THE ROUNDTABLE’S FOUR-PRONGED PLAN

The Roundtable Report calls out U.S. leaders to refocus their efforts away from wall building and towards coming together on a national agenda to ensure that the country remains the global leader in innovation.  It looks to the federal government to help build a modern and high-skilled workforce, increase support for foundational R&D, modernize regulations for emerging technologies, position America to compete and thrive globally in the innovation race, and pursue innovation inclusively.   It’s four specific asks are:

  1. The Need To Invest in People. “America needs to build a diverse, modern and worldclass workforce for innovation across all sectors of the economy. The country should have the best education system and the most skilled workforce globally.”  It warns of a serious shortage of highly skilled workers and a deteriorating, overpriced education system that has failed to fully unlocks the potential of its human capital.
  2. Strategic, long-term investments in science and technology. America needs to turn its attention to funding  foundational research, make strategic investments in science and technology, and deploy enabling infrastructure to sustain dominance in underlying technologies, such as artificial intelligence, quantum computing, advanced robotics, aerospace and advanced medicine.  “The country needs a national innovation strategy to pursue ambitious, exploratory and ground-breaking projects to solve the toughest challenges in fields as varied as health, energy, transportation, education and national security.”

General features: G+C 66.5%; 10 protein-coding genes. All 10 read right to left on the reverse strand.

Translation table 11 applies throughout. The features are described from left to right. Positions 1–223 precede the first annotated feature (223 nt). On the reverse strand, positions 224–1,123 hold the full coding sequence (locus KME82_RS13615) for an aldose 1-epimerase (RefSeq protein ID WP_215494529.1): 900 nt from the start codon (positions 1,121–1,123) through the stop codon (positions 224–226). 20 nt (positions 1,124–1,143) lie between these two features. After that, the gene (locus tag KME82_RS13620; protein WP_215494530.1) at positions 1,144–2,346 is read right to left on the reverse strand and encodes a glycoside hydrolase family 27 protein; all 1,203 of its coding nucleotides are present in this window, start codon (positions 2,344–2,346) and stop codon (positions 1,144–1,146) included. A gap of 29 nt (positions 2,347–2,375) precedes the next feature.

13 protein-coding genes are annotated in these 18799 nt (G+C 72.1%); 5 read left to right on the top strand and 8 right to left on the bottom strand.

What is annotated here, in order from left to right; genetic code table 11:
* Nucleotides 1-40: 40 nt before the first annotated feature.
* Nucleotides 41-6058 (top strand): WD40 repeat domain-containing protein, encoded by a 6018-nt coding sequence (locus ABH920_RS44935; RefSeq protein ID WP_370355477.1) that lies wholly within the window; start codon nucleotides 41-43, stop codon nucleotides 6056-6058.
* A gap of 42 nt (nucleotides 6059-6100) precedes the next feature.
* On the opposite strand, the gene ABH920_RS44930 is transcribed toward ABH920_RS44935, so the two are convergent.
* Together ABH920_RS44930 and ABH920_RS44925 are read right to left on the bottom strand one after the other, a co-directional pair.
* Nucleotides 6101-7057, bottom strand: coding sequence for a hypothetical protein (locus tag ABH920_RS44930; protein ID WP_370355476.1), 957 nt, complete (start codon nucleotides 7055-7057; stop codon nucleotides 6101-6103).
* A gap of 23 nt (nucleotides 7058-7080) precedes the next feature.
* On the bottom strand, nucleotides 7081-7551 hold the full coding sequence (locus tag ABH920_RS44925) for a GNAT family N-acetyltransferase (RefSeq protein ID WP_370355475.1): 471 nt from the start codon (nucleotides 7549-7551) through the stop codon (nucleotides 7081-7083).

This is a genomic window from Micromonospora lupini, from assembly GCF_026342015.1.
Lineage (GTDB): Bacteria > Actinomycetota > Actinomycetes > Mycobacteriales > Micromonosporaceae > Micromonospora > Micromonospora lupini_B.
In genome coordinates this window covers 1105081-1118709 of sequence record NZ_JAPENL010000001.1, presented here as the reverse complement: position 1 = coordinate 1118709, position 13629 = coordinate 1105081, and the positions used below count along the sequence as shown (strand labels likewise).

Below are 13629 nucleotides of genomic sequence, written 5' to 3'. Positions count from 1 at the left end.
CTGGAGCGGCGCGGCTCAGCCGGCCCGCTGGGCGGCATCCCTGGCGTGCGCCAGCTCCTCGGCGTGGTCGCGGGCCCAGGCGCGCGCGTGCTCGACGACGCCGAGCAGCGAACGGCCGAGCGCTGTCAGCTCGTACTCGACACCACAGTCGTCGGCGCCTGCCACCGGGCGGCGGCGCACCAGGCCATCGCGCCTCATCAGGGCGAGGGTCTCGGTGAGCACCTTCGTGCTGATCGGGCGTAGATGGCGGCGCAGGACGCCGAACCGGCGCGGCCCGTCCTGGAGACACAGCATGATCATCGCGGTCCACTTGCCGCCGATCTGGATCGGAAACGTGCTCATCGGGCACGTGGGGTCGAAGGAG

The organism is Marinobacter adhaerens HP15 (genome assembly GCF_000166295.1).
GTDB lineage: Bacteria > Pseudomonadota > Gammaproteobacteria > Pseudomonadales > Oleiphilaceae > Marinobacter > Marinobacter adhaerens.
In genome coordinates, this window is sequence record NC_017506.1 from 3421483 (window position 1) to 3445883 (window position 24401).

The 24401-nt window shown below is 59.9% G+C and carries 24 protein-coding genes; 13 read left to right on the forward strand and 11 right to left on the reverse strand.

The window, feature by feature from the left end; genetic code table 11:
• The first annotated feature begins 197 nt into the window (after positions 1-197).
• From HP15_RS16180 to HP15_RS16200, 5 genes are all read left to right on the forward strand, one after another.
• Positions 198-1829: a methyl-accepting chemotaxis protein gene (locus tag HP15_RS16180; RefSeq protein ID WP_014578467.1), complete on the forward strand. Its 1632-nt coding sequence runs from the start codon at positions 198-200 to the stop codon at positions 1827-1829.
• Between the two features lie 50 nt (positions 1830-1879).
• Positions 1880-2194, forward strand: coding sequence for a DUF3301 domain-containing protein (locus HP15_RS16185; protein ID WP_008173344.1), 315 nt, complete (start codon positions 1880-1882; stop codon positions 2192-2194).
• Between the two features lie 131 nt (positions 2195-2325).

3. Remove roadblocks to innovation. The United States is the top global destination for developing and bringing to market innovative technologies and processes because of its market-based economy and culture of entrepreneurship and risk-taking. “The United States needs to create a regulatory environment that encourages and enables innovation.” (Editor’s Note:   the regulatory appointments by the Trump Administration have been marked by scandal and incompetence, with only a few exceptions. See our ongoing blog on Trump’s regulatory lapses)
  4. Position America to compete and thrive worldwide. The report explains that the country that wins the innovation race wins the future. Other countries, in particular — China, are challenging U.S. leadership in the competition to secure capital and talent, bring new products and services to market, set technology standards, and dominate strategic technologies. The United States’ failure to respond to their actions while promoting market access for U.S. innovations as well as rules to protect those innovations and investments will undermine U.S. competitiveness.

It may be futile to think that Congress could come together and redouble its efforts on creating a vision for the nation’s future.  But that doesn’t make it any less important.